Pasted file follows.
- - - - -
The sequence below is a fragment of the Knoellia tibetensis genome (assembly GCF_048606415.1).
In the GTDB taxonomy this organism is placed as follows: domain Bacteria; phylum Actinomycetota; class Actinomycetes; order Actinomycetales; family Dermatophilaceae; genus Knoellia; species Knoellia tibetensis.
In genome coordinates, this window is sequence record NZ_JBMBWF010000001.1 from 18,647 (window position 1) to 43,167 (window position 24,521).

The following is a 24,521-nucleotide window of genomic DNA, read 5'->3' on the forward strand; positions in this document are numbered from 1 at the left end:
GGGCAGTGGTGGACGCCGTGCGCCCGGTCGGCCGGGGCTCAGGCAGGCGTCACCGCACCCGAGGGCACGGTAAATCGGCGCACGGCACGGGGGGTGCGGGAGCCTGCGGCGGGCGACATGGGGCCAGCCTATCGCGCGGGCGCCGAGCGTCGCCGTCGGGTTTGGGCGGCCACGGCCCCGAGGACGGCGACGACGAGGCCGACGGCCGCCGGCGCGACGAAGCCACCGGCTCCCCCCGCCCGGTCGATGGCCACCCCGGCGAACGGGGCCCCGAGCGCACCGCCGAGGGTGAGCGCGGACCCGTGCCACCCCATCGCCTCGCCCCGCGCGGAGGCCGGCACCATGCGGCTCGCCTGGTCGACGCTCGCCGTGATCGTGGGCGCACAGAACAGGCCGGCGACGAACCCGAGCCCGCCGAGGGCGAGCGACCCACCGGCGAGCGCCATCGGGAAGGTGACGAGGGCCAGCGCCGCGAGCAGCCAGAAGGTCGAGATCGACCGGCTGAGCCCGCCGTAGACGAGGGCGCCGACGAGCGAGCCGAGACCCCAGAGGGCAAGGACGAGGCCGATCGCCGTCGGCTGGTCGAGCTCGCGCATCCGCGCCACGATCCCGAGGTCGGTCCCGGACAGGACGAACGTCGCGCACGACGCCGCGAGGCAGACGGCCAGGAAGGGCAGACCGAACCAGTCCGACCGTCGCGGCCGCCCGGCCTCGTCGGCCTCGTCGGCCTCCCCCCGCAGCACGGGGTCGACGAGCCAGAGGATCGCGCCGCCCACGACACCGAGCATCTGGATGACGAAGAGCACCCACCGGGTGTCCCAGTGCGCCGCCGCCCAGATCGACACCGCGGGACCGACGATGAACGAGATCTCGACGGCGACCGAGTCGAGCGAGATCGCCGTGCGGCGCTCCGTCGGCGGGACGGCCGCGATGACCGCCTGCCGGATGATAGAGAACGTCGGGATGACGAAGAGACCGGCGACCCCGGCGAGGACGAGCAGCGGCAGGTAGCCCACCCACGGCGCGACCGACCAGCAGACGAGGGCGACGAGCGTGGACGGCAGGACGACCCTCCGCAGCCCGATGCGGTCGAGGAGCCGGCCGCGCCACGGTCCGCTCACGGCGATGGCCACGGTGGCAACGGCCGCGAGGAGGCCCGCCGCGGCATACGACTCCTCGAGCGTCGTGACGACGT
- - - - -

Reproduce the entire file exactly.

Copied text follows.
The sequence below is a fragment of the Knoellia tibetensis genome (assembly GCF_048606415.1).
In the GTDB taxonomy this organism is placed as follows: domain Bacteria; phylum Actinomycetota; class Actinomycetes; order Actinomycetales; family Dermatophilaceae; genus Knoellia; species Knoellia tibetensis.
In genome coordinates, this window is sequence record NZ_JBMBWF010000001.1 from 18,647 (window position 1) to 43,167 (window position 24,521).

The following is a 24,521-nucleotide window of genomic DNA, read 5'->3' on the forward strand; positions in this document are numbered from 1 at the left end:
GGGCAGTGGTGGACGCCGTGCGCCCGGTCGGCCGGGGCTCAGGCAGGCGTCACCGCACCCGAGGGCACGGTAAATCGGCGCACGGCACGGGGGGTGCGGGAGCCTGCGGCGGGCGACATGGGGCCAGCCTATCGCGCGGGCGCCGAGCGTCGCCGTCGGGTTTGGGCGGCCACGGCCCCGAGGACGGCGACGACGAGGCCGACGGCCGCCGGCGCGACGAAGCCACCGGCTCCCCCCGCCCGGTCGATGGCCACCCCGGCGAACGGGGCCCCGAGCGCACCGCCGAGGGTGAGCGCGGACCCGTGCCACCCCATCGCCTCGCCCCGCGCGGAGGCCGGCACCATGCGGCTCGCCTGGTCGACGCTCGCCGTGATCGTGGGCGCACAGAACAGGCCGGCGACGAACCCGAGCCCGCCGAGGGCGAGCGACCCACCGGCGAGCGCCATCGGGAAGGTGACGAGGGCCAGCGCCGCGAGCAGCCAGAAGGTCGAGATCGACCGGCTGAGCCCGCCGTAGACGAGGGCGCCGACGAGCGAGCCGAGACCCCAGAGGGCAAGGACGAGGCCGATCGCCGTCGGCTGGTCGAGCTCGCGCATCCGCGCCACGATCCCGAGGTCGGTCCCGGACAGGACGAACGTCGCGCACGACGCCGCGAGGCAGACGGCCAGGAAGGGCAGACCGAACCAGTCCGACCGTCGCGGCCGCCCGGCCTCGTCGGCCTCGTCGGCCTCCCCCCGCAGCACGGGGTCGACGAGCCAGAGGATCGCGCCGCCCACGACACCGAGCATCTGGATGACGAAGAGCACCCACCGGGTGTCCCAGTGCGCCGCCGCCCAGATCGACACCGCGGGACCGACGATGAACGAGATCTCGACGGCGACCGAGTCGAGCGAGATCGCCGTGCGGCGCTCCGTCGGCGGGACGGCCGCGATGACCGCCTGCCGGATGATAGAGAACGTCGGGATGACGAAGAGACCGGCGACCCCGGCGAGGACGAGCAGCGGCAGGTAGCCCACCCACGGCGCGACCGACCAGCAGACGAGGGCGACGAGCGTGGACGGCAGGACGACCCTCCGCAGCCCGATGCGGTCGAGGAGCCGGCCGCGCCACGGTCCGCTCACGGCGATGGCCACGGTGGCAACGGCCGCGAGGAGGCCCGCCGCGGCATACGACTCCTCGAGCGTCGTGACGACGT